Where I was: I’ll never forget the moment I found out that one of my best friends had gone missing in a terrorist attack in Nice, France. I was lying in bed, 2 days after undergoing surgery, when my friends and I received a text from Nicks parents confirming that no-one had heard from him. I had a received a snapchat from Nick at Bastille Day in Nice the day before, and I was extremely confused as to why he never opened my response. Nick had been traveling Europe studying and doing community service, along with 84 other students from UC Berkeley, and knowing Nick he was making the most of every second spent abroad.
The Search: Once we discovered that Nick was missing, we all began contacting SOS hotlines, and doing everything we could to help find him even though we were halfway across the world. No-one ever doubted that Nick was okay. He was the type of person you wanted by your side if things ever went south. He always seemed to know what to do, and always had a perfect plan that never failed. I, along with the rest of our friend group, spent the next 3 days terrified but extremely confident that Nick would turn up. His parents flew out to Nice, while we were being bombarded by news channels and reporters that seemed more interested in finding a good story than they did about actually helping the search.
The News: After 3 days of worrying and hoping, my friends and I received the worst news we could’ve possibly imagined. I had just gotten out of the shower when our group chat was silenced by confirmation from Nicks parents that he had not made it. I was in shock. Although I was meant to be in bed for a few more days, I didn’t care. I got dressed and hobbled over to my friends house where about 25 of us gathered in devastation. We rotated between silence, tears, and laughter in memory of Nick. None of us had ever been this open and vulnerable with each other, but we had no choice.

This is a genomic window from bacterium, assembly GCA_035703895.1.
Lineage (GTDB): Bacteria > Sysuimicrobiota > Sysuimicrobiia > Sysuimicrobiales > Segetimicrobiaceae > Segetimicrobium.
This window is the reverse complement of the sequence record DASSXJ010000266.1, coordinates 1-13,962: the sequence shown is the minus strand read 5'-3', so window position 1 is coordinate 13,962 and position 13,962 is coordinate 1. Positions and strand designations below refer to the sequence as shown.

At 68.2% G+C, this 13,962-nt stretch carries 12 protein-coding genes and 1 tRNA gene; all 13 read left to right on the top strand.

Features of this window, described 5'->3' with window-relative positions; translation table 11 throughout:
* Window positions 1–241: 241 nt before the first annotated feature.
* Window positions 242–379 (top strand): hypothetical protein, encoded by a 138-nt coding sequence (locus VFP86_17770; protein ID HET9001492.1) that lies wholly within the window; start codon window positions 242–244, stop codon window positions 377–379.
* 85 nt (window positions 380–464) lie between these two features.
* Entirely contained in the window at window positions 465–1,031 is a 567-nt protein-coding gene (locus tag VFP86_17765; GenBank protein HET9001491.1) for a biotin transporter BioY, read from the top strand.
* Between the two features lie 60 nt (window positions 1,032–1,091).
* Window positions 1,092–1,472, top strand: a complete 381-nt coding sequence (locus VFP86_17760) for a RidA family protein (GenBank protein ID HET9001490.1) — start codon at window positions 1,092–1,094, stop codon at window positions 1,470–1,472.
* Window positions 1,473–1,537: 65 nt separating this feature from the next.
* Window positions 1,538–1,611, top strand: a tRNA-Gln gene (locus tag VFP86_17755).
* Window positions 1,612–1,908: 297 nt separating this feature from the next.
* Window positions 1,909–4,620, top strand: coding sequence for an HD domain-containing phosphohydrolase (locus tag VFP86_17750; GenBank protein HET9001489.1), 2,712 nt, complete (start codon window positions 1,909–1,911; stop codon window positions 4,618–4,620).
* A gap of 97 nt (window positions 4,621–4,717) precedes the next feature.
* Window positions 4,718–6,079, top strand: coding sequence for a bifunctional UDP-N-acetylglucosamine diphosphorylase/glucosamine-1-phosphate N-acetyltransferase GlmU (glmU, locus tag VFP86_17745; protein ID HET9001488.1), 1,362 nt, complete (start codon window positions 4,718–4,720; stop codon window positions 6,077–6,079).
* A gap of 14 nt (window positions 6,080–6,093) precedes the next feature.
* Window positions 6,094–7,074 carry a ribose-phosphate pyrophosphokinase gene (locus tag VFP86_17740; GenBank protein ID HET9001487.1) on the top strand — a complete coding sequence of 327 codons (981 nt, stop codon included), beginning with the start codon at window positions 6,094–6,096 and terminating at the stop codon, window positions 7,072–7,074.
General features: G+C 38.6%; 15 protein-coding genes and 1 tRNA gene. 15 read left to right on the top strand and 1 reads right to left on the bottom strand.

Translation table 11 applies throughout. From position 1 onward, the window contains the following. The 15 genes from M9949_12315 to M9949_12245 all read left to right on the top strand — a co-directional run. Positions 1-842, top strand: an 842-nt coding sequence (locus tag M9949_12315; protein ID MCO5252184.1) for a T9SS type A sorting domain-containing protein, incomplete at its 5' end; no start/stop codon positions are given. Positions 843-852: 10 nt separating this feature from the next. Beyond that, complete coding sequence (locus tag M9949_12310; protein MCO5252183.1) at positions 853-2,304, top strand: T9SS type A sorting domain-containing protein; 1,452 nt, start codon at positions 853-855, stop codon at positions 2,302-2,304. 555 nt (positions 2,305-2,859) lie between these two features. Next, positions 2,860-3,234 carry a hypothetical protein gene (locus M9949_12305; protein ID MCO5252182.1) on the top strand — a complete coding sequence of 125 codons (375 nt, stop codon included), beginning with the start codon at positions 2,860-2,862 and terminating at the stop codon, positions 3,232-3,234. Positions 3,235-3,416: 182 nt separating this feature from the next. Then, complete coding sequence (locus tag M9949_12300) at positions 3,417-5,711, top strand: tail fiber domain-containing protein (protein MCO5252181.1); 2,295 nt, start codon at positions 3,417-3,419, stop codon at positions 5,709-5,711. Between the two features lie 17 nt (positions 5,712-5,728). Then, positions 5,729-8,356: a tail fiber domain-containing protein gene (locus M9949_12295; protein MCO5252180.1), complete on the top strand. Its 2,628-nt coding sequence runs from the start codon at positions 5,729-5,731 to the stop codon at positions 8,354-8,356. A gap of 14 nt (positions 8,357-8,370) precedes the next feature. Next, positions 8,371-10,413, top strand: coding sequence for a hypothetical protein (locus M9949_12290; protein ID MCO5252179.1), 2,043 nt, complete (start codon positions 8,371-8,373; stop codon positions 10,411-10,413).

The Aftermath: The rest of our summer was a combination of anger, remembrance, and confusion. We all questioned how this could’ve happened to such a smart person, who was traveling to do community service and help others. It seemed so unfair. Nick had so much going for him. More than most. He was a sponsored kite surfer, model student, speech and debate captain, active member of a great fraternity, fantastic friend, and an only child who was the life of his parents. I’ve never felt so vulnerable in my life. As guys in our early twenties we are often pressured to be strong and show little to no emotion, but when a tragedy like this hits so close to home you really don’t have an option.
A lot of us got tattoos or jewelry engraved in remembrance of Nick. The quote that stood out to me was “Sempre amato e mai dimenticato” which means “always loved and never forgotten” in Italian. Nicks family was Italian, and he liked to tell everyone that he was born in Milan even though he was actually born in San Diego. We all classified this as typical Nick. Even news channels were reporting that he was born in Milan, and we all believe he’s still watching over us laughing at the reporters that he fooled.
Over the next few weeks we would spend a lot of time with Nicks family, reminiscing and helping each other through the difficulties. We organized a paddle out for Nick, and were overwhelmed by the amount of people that came out to show their support. We found peace in knowing that Nick did more in his 20 years than most would in a lifetime, and we learned to cherish the moments we have with our friends and family. This experience showed me that in certain situations vulnerability is a good thing. Maybe even a necessary thing.